Afghanistan, Lebanon and Kosovo

Home in Stockholm again after a rather hectic but essentially succesful week. It was Brussels, Riga, Stockholm, Paris and then Brussels again.

The discussions at the GAERC – the Foreign Ministers of the EI – on Monday were primarily about assessments of the results of the election in Serbia and the implications they would have.

For me they were a clear victory for the reform- and Europe-oriented political parties. The extreme nationalists in the Radical and Socialist parties actually declined, although the Radicals remained as the single largest party.

Discussions about these issues continued in Brussels yesterday as we had a joint informal luncheon between the Foreign Ministers of Nato and the European Union – although the overlap is of course rather considerable. In essence it was the US and Canadian ministers joining all their European colleaugues in a very uselful talk.

But as we discussed Kosovo at that luncheon, our attention had been focused on the issues of Lebanon and Afganistan in previous meetings in Paris on Thursday and earlier during the day at Nato headquarters in Brussels.

President Chiraq was really successful in mobilizing international support for Lebanon at the Paris III conference. It was a significant international event.

And financial help is really needed if the country should have any possibility of coming back. It’s still suffering from the consequences of its 18 years long civil war, and to this was then added the devastating conflict last summer. I was able to announce a further Swedish contribution of Euro 4,5 million.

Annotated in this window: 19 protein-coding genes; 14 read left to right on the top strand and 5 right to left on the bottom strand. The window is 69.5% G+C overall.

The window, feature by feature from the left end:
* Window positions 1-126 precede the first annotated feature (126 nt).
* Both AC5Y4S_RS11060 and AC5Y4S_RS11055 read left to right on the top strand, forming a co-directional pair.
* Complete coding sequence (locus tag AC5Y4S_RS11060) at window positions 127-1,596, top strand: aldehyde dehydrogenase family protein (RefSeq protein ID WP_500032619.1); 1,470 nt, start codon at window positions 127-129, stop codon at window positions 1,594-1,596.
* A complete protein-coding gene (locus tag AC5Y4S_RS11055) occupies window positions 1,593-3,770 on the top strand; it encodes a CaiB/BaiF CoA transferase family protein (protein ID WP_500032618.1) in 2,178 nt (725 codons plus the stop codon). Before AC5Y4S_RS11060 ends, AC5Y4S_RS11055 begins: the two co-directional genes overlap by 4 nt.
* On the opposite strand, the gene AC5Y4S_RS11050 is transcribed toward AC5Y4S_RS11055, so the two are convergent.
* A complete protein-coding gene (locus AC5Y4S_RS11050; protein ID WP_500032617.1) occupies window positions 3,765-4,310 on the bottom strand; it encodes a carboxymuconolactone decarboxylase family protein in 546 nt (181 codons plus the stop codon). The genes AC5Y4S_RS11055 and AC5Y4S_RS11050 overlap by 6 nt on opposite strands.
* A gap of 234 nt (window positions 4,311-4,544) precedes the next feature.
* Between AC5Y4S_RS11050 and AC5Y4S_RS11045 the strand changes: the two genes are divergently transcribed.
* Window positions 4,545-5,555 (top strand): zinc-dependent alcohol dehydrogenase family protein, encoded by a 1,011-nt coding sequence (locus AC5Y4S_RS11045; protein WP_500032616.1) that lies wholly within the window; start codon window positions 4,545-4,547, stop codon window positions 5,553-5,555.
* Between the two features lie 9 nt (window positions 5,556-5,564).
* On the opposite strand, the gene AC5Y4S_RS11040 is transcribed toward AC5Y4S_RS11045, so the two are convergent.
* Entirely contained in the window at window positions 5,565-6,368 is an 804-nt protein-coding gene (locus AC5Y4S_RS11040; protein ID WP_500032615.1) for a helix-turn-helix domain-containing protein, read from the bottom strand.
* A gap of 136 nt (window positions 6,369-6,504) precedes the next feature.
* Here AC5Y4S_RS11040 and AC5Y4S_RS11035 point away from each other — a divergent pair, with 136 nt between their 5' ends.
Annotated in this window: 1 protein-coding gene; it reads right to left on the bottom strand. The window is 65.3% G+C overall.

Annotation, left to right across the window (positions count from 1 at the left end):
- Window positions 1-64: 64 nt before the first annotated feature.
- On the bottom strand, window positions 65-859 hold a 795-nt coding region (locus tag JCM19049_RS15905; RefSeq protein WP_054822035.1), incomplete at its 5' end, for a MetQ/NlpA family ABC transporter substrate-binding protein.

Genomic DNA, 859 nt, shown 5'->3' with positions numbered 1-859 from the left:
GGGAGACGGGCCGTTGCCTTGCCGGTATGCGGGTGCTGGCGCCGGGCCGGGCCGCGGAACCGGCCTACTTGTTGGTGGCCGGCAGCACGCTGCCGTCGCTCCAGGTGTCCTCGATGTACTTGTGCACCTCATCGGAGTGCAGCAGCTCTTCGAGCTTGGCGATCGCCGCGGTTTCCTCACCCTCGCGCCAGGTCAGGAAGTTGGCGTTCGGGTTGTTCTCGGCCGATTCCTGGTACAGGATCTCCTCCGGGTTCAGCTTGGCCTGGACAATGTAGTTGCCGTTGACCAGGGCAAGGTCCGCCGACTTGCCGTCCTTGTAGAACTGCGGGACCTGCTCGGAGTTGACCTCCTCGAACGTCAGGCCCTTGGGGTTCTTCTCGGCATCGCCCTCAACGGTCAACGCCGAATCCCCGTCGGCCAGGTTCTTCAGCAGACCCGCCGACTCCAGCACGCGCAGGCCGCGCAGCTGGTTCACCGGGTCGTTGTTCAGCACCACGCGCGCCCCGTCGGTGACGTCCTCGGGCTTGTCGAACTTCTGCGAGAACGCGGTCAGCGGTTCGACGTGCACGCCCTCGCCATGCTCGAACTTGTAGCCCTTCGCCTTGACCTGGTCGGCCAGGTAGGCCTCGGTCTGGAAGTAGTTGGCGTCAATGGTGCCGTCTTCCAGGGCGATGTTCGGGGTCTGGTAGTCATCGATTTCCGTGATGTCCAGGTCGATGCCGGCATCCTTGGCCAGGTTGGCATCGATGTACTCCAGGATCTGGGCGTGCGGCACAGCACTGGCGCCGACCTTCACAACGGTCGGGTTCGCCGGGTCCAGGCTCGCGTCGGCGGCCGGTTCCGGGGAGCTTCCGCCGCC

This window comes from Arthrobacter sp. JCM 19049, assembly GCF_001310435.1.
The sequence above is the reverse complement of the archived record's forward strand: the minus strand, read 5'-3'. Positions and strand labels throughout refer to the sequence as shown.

It was an impressive gathering in Paris with good opportunities for informal discussions also on other subjects.

As one can see, the challenge of fragile and failing states, as well as national and ethnic conflicts in sensitive areas, requires an enormous amount of both attention and resources. We can not afford to fail in either Afghanistan, Lebanon or Kosovo since the consequences of failure will have ramifications over very wide regions.

For me it was my first visit in my new capacity to Nato headquarters, although it is of course a place where I have been many times before in different other capacities. But as a nation we now have a close partnership with Nato in the stability operations in Kosovo and Afghanistan, and there is the need for a much closer dialogue also on the political level.

Nato and the EU need to work closer together in the future. At the luncheon we all agreed that we have to tear down that invisible wall that divides Brussels into Nato and the EU. In Kosovo as well as other places there will have to be very close coordination.

And I will certainly be back at Nato within the not too distant future to continue efforts and discussions in this direction.

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